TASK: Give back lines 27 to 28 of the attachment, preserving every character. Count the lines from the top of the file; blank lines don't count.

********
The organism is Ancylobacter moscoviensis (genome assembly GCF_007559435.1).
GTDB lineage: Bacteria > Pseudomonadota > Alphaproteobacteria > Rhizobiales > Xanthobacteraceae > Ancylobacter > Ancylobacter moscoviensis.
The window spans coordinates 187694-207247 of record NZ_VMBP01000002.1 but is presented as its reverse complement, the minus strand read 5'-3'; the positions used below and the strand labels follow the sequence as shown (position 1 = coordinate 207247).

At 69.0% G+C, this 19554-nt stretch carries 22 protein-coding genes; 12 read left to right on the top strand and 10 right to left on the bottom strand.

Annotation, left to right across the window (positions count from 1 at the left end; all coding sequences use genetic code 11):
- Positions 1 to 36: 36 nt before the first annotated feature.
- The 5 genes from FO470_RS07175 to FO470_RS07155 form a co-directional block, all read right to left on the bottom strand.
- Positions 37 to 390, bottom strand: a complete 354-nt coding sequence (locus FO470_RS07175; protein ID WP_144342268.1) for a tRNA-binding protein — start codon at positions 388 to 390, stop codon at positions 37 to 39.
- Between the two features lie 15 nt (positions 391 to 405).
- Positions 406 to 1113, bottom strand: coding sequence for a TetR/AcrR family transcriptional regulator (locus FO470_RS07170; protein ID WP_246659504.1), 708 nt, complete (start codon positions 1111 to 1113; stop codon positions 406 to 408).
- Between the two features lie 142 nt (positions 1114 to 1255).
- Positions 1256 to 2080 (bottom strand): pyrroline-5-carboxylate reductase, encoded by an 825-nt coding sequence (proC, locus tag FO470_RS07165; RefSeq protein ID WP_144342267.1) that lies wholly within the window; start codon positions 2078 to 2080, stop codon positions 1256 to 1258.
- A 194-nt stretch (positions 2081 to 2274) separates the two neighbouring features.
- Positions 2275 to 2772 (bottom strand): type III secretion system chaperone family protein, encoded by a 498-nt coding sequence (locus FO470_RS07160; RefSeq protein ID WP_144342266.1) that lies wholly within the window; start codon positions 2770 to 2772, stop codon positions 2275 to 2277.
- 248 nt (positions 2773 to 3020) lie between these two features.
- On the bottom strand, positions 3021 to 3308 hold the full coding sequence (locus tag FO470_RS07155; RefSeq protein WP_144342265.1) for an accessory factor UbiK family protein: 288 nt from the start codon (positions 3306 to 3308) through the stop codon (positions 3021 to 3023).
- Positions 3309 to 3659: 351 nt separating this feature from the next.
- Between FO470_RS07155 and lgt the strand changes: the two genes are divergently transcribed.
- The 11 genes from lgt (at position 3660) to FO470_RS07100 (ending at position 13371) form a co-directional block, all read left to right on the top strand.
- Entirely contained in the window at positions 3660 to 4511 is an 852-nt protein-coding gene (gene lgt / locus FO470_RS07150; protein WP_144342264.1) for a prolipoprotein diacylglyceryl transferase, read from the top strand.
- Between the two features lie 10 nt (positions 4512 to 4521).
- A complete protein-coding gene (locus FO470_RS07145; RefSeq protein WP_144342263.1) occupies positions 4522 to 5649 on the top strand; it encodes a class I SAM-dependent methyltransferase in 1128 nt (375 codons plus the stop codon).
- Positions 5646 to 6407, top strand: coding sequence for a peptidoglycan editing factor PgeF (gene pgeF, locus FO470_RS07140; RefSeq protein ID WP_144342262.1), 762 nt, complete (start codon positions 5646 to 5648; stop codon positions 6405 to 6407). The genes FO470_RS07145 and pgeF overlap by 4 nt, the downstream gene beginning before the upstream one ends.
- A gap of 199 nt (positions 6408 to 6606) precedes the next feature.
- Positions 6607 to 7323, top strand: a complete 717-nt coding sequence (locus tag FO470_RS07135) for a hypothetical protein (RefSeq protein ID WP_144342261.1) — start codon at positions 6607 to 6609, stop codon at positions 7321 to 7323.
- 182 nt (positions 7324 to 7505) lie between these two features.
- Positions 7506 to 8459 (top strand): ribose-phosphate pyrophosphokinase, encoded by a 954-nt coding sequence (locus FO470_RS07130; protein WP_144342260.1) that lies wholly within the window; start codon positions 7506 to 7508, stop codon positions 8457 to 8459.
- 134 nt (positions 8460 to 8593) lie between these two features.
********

- Positions 7506 to 8459 (top strand): ribose-phosphate pyrophosphokinase, encoded by a 954-nt coding sequence (locus FO470_RS07130; protein WP_144342260.1) that lies wholly within the window; start codon positions 7506 to 7508, stop codon positions 8457 to 8459.
- 134 nt (positions 8460 to 8593) lie between these two features.